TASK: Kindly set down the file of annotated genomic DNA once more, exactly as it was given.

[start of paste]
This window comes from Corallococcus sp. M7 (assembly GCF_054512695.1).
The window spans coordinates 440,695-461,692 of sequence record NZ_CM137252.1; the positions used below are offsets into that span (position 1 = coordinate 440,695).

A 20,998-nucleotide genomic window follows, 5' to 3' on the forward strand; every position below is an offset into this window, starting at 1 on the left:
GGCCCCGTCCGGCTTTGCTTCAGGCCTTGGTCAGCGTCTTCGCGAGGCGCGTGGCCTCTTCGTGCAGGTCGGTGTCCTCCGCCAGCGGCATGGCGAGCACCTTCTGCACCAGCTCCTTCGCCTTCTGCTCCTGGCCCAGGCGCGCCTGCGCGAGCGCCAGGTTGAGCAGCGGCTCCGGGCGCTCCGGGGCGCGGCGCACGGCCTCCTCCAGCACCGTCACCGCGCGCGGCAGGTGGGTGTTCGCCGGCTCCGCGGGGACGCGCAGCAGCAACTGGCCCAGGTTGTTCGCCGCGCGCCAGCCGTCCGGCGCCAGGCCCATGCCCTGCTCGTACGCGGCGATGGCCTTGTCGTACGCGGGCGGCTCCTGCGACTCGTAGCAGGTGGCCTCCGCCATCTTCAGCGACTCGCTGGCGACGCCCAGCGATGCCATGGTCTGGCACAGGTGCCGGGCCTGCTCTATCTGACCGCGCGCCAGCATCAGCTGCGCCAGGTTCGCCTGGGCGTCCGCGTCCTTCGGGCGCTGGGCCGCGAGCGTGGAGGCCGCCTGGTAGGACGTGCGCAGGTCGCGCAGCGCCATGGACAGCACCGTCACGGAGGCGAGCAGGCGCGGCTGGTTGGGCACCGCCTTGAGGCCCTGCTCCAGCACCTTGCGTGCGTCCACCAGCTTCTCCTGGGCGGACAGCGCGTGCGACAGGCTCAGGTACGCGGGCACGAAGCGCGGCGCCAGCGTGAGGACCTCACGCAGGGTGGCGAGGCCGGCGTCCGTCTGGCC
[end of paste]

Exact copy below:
This window comes from Corallococcus sp. M7 (assembly GCF_054512695.1).
The window spans coordinates 440,695-461,692 of sequence record NZ_CM137252.1; the positions used below are offsets into that span (position 1 = coordinate 440,695).

A 20,998-nucleotide genomic window follows, 5' to 3' on the forward strand; every position below is an offset into this window, starting at 1 on the left:
GGCCCCGTCCGGCTTTGCTTCAGGCCTTGGTCAGCGTCTTCGCGAGGCGCGTGGCCTCTTCGTGCAGGTCGGTGTCCTCCGCCAGCGGCATGGCGAGCACCTTCTGCACCAGCTCCTTCGCCTTCTGCTCCTGGCCCAGGCGCGCCTGCGCGAGCGCCAGGTTGAGCAGCGGCTCCGGGCGCTCCGGGGCGCGGCGCACGGCCTCCTCCAGCACCGTCACCGCGCGCGGCAGGTGGGTGTTCGCCGGCTCCGCGGGGACGCGCAGCAGCAACTGGCCCAGGTTGTTCGCCGCGCGCCAGCCGTCCGGCGCCAGGCCCATGCCCTGCTCGTACGCGGCGATGGCCTTGTCGTACGCGGGCGGCTCCTGCGACTCGTAGCAGGTGGCCTCCGCCATCTTCAGCGACTCGCTGGCGACGCCCAGCGATGCCATGGTCTGGCACAGGTGCCGGGCCTGCTCTATCTGACCGCGCGCCAGCATCAGCTGCGCCAGGTTCGCCTGGGCGTCCGCGTCCTTCGGGCGCTGGGCCGCGAGCGTGGAGGCCGCCTGGTAGGACGTGCGCAGGTCGCGCAGCGCCATGGACAGCACCGTCACGGAGGCGAGCAGGCGCGGCTGGTTGGGCACCGCCTTGAGGCCCTGCTCCAGCACCTTGCGTGCGTCCACCAGCTTCTCCTGGGCGGACAGCGCGTGCGACAGGCTCAGGTACGCGGGCACGAAGCGCGGCGCCAGCGTGAGGACCTCACGCAGGGTGGCGAGGCCGGCGTCCGTCTGGCC